A simple kind of life
Interstate 90 is abuzz with summer traffic on the afternoon of July 16. A modern medley of sleek sedans and robust RVs rushes past the hills of Greycliff Creek Ranch — oblivious to the historic display not far from their meandering course.
Fifty yards away, two black draft horses pull a wagon full of youngsters down an old ranch road.
Many of the girls are clad in brightly colored dresses, each garment cut modestly, covering them down to the ankle. Their long locks are done up in pairs of French braids and not a lick of makeup adorns their cheeks. It’s as if they were summoned straight from the 1800s.
But they’re not just visions of history — they’re part of a group committed to living it out.
Homestead Heritage is a Christian community, dedicated to a simpler way of life in the Anabaptist tradition. Six families moved from the group’s parent location in Waco, Texas, to Montana last year. Some of the members opened the doors to Big Timber Bakery, while others joined an already established timber framing company, Heritage Restorations.
The women are easily recognizable in their simple and modest attire. But rather than sequester themselves, members say they want to be a part of local society. In fact, that’s exactly what last weekend’s Harvest Day was all about.
“We wanted everybody to come out and see what we’re up to,” said Grace Bowden, an employee at Big Timber Bakery. “We are not out to be a cloister — we want to be mixed in with everybody.”
The festival featured demonstrations of traditional crafts, a barn raising and hay harvesting done the old fashioned way with horse and wagon. The day’s festivities were followed up with a barbecue dinner and an evening of bluegrass and gospel music — featuring Big Timber’s own Bakery Band.
“The music’s been good. They’re pretty awesome,” attendee Carol Beling said. “They seem like super nice people, and we’re glad to have them.”
More than 200 attended the evening meal and upwards of 100 visitors toured the ranch during the day, event organizer Matt Brandstadt said.
The group’s long-term vision for the property lies in sustainable farming and traditional craftsmanship.
“We’re in the process of developing a small-scale village that will be more based off of some traditional crafts which will consist of blacksmithing, weaving, perhaps some leatherwork,” he said. “We’ll do most of our farming — hopefully all of it — with horse-drawn implements. We realize that’s not the most economic way to go, but it is a great thing for your young kid to be able to get out there and drive a team of horses. It’s a great way of life.”
Preserving a simpler way of life — and its ensuing ideals — is what the group is all about.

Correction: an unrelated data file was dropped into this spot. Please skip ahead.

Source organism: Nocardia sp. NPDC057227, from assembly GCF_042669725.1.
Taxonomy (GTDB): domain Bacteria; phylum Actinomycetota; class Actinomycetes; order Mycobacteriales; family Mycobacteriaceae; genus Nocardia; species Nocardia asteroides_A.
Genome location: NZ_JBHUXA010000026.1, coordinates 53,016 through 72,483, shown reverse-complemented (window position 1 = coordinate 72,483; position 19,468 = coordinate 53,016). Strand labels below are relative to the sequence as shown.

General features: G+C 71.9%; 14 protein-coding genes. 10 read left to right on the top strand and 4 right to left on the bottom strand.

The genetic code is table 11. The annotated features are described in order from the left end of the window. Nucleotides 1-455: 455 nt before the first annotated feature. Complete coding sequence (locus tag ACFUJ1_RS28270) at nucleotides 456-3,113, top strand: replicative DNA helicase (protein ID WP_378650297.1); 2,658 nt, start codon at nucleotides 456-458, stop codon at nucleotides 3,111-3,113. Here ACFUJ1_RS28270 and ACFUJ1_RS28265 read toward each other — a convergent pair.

— The beginning —
Homestead Heritage is a relatively new movement. It began in 1973 when founders Blair and Regina Adams started an inner city mission in New York City. The pair and their followers were dissatisfied with the frenzied pace of modern living and sought out a simple existence, first in Colorado and later in Texas, where approximately 1,000 people still live today.
Homestead has affiliates in Idaho, Mississippi and Mexico, according to their website, www.homesteadheritage.com. Their main location in Texas also hosts a harvest festival annually, which draws more than 20,000 visitors over the course of two-and-a-half days.
But Brandstadt said the group isn’t looking to get rich — their primary aim is preserving the ethics of the past while exemplifying scripture.
“It’s not so much a big profit venture as much as it’s trying to preserve certain values,” Brandstadt said. “I love the slower pace of life in which you can really be involved with your neighbor, helping your surrounding community, being able to rear children and actually be involved in their lives.”
A few families decided to settle in Montana after a chance meeting with the late Sonny Todd nine years ago. Todd got to talking with a friend of Brandstadt’s while helping him fix a tire.
“From there they began to talk and discuss our interest and our like for traditional crafts, high-end craftsmanship, and Sonny said that Sweet Grass County was the place to settle in,” Brandstadt said. “And after some exploratory trips, we ended up settling here on the Sonny Todd ranch after his passing.”
The members also purchased the neighboring property formerly owned by Gene Forster. In total, the combined properties encompass roughly 1,800 acres along I-90, southwest of Greycliff.
— Looking forward —
In the future, Brandstadt hopes to see a large garden on the property and perhaps some cattle and spaces for crafting.
“I would say sometime in the future we’ll build a larger facility that would house a bit of a showroom, plus a manufacturing area for woolworks, leather, all that type of stuff,” he said.
Brandstadt also wants community members to feel free to stop by, ask questions and even learn a trade if they so desire.
“We want this place to be wide open for any community members to come,” he said. “Typically, if somebody wants to get involved and take a farming course or a gardening class, or just come out and work on the farm together with us, we’d gladly do it. That’s what it’s all about. “
To read the full story, pick up the July 21 edition of the Pioneer or subscribe to our e-edition. Current subscribers are provided complimentary access to the e-edition with registration.
Story and photo by Mackenzie Reiss / Pioneer Staff Writer
CUTLINE: Hadassa Adams (center) visits with friends inside a small cabin at Greycliff Creek Ranch during the July 16 Harvest Day.